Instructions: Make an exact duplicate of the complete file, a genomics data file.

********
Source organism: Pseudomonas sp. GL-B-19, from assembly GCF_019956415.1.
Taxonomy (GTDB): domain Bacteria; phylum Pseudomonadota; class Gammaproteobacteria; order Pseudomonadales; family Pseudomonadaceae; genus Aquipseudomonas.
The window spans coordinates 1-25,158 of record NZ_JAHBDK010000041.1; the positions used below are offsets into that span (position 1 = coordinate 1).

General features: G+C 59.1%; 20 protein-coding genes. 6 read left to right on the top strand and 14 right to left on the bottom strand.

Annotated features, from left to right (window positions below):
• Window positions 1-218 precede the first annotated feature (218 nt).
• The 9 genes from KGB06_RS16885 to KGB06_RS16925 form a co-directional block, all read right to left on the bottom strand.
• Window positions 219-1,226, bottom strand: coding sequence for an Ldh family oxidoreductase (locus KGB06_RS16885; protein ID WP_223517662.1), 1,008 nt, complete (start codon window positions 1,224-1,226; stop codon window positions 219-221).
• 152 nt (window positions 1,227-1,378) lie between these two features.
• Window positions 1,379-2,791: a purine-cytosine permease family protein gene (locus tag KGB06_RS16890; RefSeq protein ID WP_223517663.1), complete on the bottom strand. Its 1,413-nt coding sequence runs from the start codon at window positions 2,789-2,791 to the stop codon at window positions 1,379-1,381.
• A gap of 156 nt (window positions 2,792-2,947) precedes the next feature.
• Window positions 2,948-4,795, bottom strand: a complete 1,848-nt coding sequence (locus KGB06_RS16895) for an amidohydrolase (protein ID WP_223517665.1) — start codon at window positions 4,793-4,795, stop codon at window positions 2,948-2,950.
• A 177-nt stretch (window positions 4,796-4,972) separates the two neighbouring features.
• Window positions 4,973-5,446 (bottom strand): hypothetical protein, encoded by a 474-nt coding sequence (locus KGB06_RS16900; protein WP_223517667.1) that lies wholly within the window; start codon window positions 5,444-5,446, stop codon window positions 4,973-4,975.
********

Source organism: Pseudomonas sp. GL-B-19, from assembly GCF_019956415.1.
Taxonomy (GTDB): domain Bacteria; phylum Pseudomonadota; class Gammaproteobacteria; order Pseudomonadales; family Pseudomonadaceae; genus Aquipseudomonas.
The window spans coordinates 1-25,158 of record NZ_JAHBDK010000041.1; the positions used below are offsets into that span (position 1 = coordinate 1).

General features: G+C 59.1%; 20 protein-coding genes. 6 read left to right on the top strand and 14 right to left on the bottom strand.

Annotated features, from left to right (window positions below):
• Window positions 1-218 precede the first annotated feature (218 nt).
• The 9 genes from KGB06_RS16885 to KGB06_RS16925 form a co-directional block, all read right to left on the bottom strand.
• Window positions 219-1,226, bottom strand: coding sequence for an Ldh family oxidoreductase (locus KGB06_RS16885; protein ID WP_223517662.1), 1,008 nt, complete (start codon window positions 1,224-1,226; stop codon window positions 219-221).
• 152 nt (window positions 1,227-1,378) lie between these two features.
• Window positions 1,379-2,791: a purine-cytosine permease family protein gene (locus tag KGB06_RS16890; RefSeq protein ID WP_223517663.1), complete on the bottom strand. Its 1,413-nt coding sequence runs from the start codon at window positions 2,789-2,791 to the stop codon at window positions 1,379-1,381.
• A gap of 156 nt (window positions 2,792-2,947) precedes the next feature.
• Window positions 2,948-4,795, bottom strand: a complete 1,848-nt coding sequence (locus KGB06_RS16895) for an amidohydrolase (protein ID WP_223517665.1) — start codon at window positions 4,793-4,795, stop codon at window positions 2,948-2,950.
• A 177-nt stretch (window positions 4,796-4,972) separates the two neighbouring features.
• Window positions 4,973-5,446 (bottom strand): hypothetical protein, encoded by a 474-nt coding sequence (locus KGB06_RS16900; protein WP_223517667.1) that lies wholly within the window; start codon window positions 5,444-5,446, stop codon window positions 4,973-4,975.